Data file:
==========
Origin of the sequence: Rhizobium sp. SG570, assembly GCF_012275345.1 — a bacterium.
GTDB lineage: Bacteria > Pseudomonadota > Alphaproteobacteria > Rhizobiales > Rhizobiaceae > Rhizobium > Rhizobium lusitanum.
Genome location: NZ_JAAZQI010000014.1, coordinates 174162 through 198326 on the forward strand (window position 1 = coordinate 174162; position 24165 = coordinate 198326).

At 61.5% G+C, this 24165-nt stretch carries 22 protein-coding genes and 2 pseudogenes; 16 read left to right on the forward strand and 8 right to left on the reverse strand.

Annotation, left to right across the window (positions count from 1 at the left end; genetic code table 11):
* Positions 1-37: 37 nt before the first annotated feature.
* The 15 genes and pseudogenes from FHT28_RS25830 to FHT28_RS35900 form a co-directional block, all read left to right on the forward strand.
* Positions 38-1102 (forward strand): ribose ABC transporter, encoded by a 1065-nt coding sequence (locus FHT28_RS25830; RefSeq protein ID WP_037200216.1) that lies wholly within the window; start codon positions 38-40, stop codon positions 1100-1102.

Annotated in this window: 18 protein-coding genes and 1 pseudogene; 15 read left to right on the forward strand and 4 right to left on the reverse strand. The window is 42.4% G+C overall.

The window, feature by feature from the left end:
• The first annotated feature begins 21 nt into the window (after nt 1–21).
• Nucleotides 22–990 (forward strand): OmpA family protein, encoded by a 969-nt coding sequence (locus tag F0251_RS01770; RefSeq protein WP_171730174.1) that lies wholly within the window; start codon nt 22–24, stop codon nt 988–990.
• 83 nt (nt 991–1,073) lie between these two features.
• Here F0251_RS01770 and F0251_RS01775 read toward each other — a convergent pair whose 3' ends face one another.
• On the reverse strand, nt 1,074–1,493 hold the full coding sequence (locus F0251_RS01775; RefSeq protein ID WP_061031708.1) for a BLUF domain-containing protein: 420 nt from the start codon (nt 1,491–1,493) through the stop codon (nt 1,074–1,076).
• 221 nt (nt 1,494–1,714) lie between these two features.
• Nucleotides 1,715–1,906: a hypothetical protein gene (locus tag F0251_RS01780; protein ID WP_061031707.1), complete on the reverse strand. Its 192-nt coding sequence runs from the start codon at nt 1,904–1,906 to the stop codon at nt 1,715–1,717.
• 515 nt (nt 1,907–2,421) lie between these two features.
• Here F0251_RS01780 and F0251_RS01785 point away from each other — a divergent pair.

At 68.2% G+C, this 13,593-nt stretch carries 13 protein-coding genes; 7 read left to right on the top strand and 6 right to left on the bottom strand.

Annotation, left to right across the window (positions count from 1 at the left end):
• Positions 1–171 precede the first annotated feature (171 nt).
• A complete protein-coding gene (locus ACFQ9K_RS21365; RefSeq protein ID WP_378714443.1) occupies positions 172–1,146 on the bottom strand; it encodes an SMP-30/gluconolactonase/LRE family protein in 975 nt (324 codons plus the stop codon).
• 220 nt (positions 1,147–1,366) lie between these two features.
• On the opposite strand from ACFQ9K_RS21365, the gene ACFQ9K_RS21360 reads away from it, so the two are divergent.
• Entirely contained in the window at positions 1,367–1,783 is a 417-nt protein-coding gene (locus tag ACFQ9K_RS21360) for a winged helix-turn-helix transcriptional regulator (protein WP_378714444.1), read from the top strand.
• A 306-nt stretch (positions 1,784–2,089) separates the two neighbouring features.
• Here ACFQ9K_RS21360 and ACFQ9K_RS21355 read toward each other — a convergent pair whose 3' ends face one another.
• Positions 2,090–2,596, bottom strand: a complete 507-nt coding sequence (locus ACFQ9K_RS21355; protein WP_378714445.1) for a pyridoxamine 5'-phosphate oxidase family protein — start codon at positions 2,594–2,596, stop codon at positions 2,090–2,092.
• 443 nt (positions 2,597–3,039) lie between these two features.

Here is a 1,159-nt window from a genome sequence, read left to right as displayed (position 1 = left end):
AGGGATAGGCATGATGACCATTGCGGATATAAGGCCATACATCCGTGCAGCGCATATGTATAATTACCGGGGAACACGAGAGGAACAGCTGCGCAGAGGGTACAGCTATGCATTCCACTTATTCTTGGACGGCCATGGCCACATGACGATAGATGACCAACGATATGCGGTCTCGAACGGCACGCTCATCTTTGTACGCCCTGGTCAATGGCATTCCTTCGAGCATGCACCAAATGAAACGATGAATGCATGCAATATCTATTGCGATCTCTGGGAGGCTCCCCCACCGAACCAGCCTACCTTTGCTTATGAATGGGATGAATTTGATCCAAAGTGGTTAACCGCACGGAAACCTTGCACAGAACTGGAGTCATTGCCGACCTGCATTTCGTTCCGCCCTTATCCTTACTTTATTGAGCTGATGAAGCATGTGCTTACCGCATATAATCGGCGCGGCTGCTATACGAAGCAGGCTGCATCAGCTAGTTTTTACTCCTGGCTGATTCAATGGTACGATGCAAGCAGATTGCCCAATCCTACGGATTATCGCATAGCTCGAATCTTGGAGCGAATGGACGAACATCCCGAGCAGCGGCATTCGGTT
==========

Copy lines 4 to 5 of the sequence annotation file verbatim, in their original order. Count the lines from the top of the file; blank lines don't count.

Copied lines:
At 61.5% G+C, this 24165-nt stretch carries 22 protein-coding genes and 2 pseudogenes; 16 read left to right on the forward strand and 8 right to left on the reverse strand.

Annotation, left to right across the window (positions count from 1 at the left end; genetic code table 11):